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Just so this has an answer, let me expand upon what I said in the comments slightly. So, let us begin with the following trivial observation: Observation: If $f:E\to E'$ is an isogeny of elliptic curves over $k$, with $\mathrm{char}(k)=p>0$, then $f$ and $\widehat{f}$ are separable if and only if $p\nmid\deg(f)$. Indeed,this follows immediately ...


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If I am reading your question correctly, then you are asking how to come up with the formula for the line $\bar{C}$. Well, one down-to-earth method to gain some intuition would be to look at explicit instances of curves $C$ together with three colinear points $P_1, P_2, P_3$ and then apply $\phi$ to the points. Then one can calculate $\bar{C}$ explicitly, ...


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Your curve $y^2 + 7xy = x^3 + 16x$ is isomorphic to $y^2 = x^3 - 44091x + 3304854$. Maybe you can find the transformation between these two models yourself?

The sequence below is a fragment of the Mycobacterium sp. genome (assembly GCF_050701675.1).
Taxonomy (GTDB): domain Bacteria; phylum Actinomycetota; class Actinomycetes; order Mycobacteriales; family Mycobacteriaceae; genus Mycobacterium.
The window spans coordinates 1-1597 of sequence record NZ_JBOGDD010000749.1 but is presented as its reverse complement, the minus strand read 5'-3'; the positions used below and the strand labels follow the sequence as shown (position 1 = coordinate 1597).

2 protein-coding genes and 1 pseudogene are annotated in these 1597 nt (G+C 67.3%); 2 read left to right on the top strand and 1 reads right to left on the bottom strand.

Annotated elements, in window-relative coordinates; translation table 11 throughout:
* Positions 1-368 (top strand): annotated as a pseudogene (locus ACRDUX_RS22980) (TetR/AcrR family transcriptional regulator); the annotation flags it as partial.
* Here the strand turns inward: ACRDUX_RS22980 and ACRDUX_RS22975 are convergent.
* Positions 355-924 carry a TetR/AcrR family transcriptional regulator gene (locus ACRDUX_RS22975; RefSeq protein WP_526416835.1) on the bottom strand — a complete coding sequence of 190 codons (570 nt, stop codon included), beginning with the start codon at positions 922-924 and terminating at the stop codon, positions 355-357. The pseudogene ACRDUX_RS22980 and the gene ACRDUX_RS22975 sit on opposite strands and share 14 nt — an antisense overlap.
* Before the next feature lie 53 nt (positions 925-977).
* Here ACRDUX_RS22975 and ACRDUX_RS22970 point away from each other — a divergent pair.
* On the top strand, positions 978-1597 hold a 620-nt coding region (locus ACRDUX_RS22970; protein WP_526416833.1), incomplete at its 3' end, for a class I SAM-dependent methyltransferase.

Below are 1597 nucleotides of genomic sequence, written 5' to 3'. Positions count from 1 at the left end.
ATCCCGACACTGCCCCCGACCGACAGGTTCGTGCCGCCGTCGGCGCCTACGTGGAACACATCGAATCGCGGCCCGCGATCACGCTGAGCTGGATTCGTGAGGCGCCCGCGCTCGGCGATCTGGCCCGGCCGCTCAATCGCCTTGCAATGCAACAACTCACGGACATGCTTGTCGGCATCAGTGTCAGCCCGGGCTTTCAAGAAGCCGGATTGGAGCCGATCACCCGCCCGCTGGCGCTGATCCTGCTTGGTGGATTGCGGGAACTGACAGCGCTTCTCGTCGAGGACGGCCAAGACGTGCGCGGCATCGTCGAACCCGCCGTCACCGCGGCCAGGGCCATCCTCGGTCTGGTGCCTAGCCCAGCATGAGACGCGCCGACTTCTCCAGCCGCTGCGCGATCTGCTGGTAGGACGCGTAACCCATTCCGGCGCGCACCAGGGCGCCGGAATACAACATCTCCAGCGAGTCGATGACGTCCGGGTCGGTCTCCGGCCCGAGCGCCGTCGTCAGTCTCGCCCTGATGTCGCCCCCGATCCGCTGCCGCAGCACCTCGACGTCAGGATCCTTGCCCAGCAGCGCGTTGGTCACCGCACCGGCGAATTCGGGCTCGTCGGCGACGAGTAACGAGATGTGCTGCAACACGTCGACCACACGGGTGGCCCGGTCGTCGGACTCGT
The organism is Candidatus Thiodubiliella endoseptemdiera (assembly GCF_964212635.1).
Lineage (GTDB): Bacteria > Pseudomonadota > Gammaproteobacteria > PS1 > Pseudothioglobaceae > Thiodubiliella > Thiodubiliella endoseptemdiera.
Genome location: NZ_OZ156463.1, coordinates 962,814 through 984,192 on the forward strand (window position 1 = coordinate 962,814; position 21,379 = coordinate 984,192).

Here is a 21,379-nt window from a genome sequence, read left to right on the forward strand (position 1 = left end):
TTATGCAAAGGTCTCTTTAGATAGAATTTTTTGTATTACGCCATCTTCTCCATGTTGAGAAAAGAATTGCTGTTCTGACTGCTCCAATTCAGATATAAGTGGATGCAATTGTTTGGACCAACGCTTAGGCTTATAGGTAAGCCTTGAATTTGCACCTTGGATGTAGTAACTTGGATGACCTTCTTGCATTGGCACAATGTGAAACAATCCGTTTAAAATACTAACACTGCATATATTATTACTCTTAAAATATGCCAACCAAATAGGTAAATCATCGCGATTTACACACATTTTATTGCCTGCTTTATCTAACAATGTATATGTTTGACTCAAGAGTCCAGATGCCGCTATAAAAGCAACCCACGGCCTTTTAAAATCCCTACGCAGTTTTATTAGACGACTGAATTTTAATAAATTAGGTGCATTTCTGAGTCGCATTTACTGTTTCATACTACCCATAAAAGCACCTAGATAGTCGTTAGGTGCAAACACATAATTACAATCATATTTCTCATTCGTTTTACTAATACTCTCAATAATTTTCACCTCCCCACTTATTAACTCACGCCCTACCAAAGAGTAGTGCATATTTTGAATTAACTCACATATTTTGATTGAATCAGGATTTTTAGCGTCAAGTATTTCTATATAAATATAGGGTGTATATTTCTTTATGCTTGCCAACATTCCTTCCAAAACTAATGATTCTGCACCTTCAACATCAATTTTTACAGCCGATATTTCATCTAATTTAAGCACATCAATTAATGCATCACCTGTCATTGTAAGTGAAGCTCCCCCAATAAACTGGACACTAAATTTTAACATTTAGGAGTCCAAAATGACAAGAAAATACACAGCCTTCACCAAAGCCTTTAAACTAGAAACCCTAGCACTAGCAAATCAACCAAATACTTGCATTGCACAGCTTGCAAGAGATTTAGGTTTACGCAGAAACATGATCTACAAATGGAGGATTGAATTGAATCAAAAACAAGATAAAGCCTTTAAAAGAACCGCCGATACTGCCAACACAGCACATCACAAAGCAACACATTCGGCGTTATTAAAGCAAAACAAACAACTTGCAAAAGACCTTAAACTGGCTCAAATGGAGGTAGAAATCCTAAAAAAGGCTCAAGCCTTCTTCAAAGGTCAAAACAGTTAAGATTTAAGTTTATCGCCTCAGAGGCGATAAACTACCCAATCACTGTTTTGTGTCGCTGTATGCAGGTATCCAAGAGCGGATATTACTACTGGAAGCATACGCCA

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You can use that there is a complex number $\omega \in \mathbb C$ s.t. $|\omega| = \sqrt{q}$ and $$\#E(\mathbb F_{q^n}) = q^n +1 - (\omega^n+\overline\omega^n)$$ where $\overline\omega$ is the complex conjugate of $\omega$. (Weil conjecture applied to elliptic curves.) Applying this formula makes it essentially trivial. $a_n = q^n +1 - \#E(\mathbb ...


3

Let $K=\Bbb{F}_4=\{0,1,\alpha,\alpha+1\}$ with $\alpha^2=\alpha+1$. For all $x\in K*$ we have $x^3=1$. Therefore the cubic $x^3+\alpha$ only takes values in $K\setminus\Bbb{F}_2$. On the other hand, $y^2+y\in\Bbb{F}_2$ for all $y\in K$. Therefore the equation $$ y^2+y=x^3+\alpha $$ has no solutions $(x,y)\in K^2$. The point at infinity is thus the only ...


1